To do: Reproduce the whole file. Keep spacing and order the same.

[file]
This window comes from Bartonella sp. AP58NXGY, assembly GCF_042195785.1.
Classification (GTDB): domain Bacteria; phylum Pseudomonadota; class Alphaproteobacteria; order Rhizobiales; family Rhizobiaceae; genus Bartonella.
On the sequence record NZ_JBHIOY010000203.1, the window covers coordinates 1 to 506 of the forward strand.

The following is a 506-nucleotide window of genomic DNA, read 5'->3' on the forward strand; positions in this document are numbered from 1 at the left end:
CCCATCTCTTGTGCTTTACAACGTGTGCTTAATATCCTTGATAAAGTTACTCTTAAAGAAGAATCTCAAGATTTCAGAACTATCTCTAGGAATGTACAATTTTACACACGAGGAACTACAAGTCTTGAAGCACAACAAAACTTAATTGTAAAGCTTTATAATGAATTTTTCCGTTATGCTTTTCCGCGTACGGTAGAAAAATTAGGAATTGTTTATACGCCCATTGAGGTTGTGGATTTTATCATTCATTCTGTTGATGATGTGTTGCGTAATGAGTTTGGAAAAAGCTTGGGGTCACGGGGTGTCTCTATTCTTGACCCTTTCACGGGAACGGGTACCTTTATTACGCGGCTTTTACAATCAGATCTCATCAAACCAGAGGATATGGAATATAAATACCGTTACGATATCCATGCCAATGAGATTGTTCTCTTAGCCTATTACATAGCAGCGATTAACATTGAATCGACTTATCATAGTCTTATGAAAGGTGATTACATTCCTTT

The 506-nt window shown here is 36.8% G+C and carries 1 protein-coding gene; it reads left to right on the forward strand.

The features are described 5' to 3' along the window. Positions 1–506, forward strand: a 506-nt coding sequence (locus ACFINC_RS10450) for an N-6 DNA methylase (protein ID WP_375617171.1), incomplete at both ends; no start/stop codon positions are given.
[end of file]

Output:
This window comes from Bartonella sp. AP58NXGY, assembly GCF_042195785.1.
Classification (GTDB): domain Bacteria; phylum Pseudomonadota; class Alphaproteobacteria; order Rhizobiales; family Rhizobiaceae; genus Bartonella.
On the sequence record NZ_JBHIOY010000203.1, the window covers coordinates 1 to 506 of the forward strand.

The following is a 506-nucleotide window of genomic DNA, read 5'->3' on the forward strand; positions in this document are numbered from 1 at the left end:
CCCATCTCTTGTGCTTTACAACGTGTGCTTAATATCCTTGATAAAGTTACTCTTAAAGAAGAATCTCAAGATTTCAGAACTATCTCTAGGAATGTACAATTTTACACACGAGGAACTACAAGTCTTGAAGCACAACAAAACTTAATTGTAAAGCTTTATAATGAATTTTTCCGTTATGCTTTTCCGCGTACGGTAGAAAAATTAGGAATTGTTTATACGCCCATTGAGGTTGTGGATTTTATCATTCATTCTGTTGATGATGTGTTGCGTAATGAGTTTGGAAAAAGCTTGGGGTCACGGGGTGTCTCTATTCTTGACCCTTTCACGGGAACGGGTACCTTTATTACGCGGCTTTTACAATCAGATCTCATCAAACCAGAGGATATGGAATATAAATACCGTTACGATATCCATGCCAATGAGATTGTTCTCTTAGCCTATTACATAGCAGCGATTAACATTGAATCGACTTATCATAGTCTTATGAAAGGTGATTACATTCCTTT

The 506-nt window shown here is 36.8% G+C and carries 1 protein-coding gene; it reads left to right on the forward strand.

The features are described 5' to 3' along the window. Positions 1–506, forward strand: a 506-nt coding sequence (locus ACFINC_RS10450) for an N-6 DNA methylase (protein ID WP_375617171.1), incomplete at both ends; no start/stop codon positions are given.